If you can't really don't use anything like openid, then here you could view my improved script to your login script(Should be last resort..).


Please for the love of good don't write your own login-system(do not store passwords). Read this article from Stackoverflow author about how Lifehacker got hacked. I especially like this quote which I agree with completely:

I'm not here to criticize Gawker. On the contrary, I'd like to thank them for illustrating in broad, bold relief the dirty truth about website passwords: we're all better off without them. If you'd like to see a future web free of Gawker style password compromises -- stop trusting every random internet site with a unique username and password! Demand that they allow you to use your internet driver's license -- that is, your existing Twitter, Facebook, Google, or OpenID credentials -- to log into their website.

You should instead use for example openid(lightopenid). Read the link to find out how easy it is to integrate openid into your website.

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I'll try this out, but the log-in system is done in the game's GUI, not the website. The game calls this code to login. creating new accounts is web-based. I will have to see if open-id is workable. –  Kevin Duke Jan 19 '11 at 6:51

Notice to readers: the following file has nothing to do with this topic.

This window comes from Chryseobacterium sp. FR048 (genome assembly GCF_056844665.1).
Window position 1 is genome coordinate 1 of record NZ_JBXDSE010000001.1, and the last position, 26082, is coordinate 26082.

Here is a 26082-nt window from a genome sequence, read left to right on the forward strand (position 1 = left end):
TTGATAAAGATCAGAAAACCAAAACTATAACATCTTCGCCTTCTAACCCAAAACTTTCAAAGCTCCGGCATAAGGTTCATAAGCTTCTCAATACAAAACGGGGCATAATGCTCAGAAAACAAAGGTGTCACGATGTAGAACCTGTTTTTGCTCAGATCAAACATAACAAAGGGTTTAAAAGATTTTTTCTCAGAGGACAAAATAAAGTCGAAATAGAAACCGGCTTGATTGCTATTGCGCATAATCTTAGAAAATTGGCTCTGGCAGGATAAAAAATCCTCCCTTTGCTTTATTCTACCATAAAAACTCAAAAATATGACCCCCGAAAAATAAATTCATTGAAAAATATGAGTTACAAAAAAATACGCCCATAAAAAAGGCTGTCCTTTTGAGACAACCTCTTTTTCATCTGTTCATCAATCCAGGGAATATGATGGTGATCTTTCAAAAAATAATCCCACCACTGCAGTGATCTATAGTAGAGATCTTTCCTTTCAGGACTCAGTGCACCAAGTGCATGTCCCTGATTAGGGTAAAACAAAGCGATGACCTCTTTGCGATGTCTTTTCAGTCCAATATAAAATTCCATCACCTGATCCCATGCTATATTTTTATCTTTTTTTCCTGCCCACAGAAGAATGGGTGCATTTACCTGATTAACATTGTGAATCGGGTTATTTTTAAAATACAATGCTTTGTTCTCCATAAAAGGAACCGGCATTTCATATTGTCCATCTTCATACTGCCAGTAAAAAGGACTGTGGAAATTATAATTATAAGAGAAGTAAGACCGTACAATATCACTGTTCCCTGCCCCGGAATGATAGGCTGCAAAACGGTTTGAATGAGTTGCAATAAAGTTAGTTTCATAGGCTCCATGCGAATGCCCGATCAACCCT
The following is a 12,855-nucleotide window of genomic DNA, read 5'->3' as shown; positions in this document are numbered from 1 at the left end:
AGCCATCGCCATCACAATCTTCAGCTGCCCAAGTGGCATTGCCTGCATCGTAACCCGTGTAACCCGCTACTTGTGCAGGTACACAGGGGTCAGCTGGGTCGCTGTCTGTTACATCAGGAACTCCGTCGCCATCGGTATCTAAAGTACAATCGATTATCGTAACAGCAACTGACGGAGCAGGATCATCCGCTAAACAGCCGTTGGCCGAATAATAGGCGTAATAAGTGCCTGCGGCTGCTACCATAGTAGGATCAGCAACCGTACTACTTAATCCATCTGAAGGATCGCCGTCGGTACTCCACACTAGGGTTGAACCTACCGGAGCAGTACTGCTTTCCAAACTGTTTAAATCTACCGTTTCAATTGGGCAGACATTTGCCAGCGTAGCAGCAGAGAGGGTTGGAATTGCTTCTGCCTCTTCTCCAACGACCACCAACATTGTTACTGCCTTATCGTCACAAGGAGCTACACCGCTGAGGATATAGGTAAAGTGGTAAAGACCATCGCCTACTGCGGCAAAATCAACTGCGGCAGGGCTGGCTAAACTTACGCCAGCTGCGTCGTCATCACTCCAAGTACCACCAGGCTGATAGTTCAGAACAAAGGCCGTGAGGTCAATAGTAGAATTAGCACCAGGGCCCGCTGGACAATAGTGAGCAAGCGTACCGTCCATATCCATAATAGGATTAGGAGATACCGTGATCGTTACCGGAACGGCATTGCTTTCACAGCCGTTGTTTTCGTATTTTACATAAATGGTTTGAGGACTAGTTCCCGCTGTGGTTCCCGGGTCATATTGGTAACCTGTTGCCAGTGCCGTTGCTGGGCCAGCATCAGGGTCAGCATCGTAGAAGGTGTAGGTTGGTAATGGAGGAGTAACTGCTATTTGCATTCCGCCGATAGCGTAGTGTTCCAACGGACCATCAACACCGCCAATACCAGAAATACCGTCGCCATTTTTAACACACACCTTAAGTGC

if the GUI has the ability to use webbrowser you could easily integrate openid. I really don't think you should be storing passwords. –  Alfred Jan 19 '11 at 7:15
All user/passes need to be in the form $password = $passwords[ $user ]; ...is this possible with openid? The game gui can't use webbrowser –  Kevin Duke Jan 19 '11 at 7:31
if you can not use something like openid you should really learn PDO for SQL-injections(tinyurl.com/3yjzkjo). P.S: you should store your passwords in a database if possible and not a file on dics, learn how to use phpass properly to store your passwords safely(tinyurl.com/ynpyvo). Also you should learn about CSRF(tinyurl.com/2t7bzd). Finally you should learn how to protect against XSS using filter(tinyurl.com/5vucbsb ). Also this tinyurl.com/ybefbvb. These things can make your login safe(r)(but then again, I am not a security expert ;))! A lot can go wrong :$ –  Alfred Jan 19 '11 at 7:44
Thanks, I'll give those a good read when i come around to rewriting this –  Kevin Duke Jan 19 '11 at 8:00

Frankly, there are major issues here.

Zero. You shouldn't be storing plaintext passwords. Ever. Use one-way hashing such as sha1() (not md5) with salt, plenty of manuals on the internet about that.

One. Using eval() is bad practice, both in terms of performance, and in terms of security. Seek for other mechanisms, they're always out there.

Two. You should use reliable data storage mechanisms, other than php file. Suggest using RDBMS such as mysql which has means of ensuring no duplicate records are ever created for users.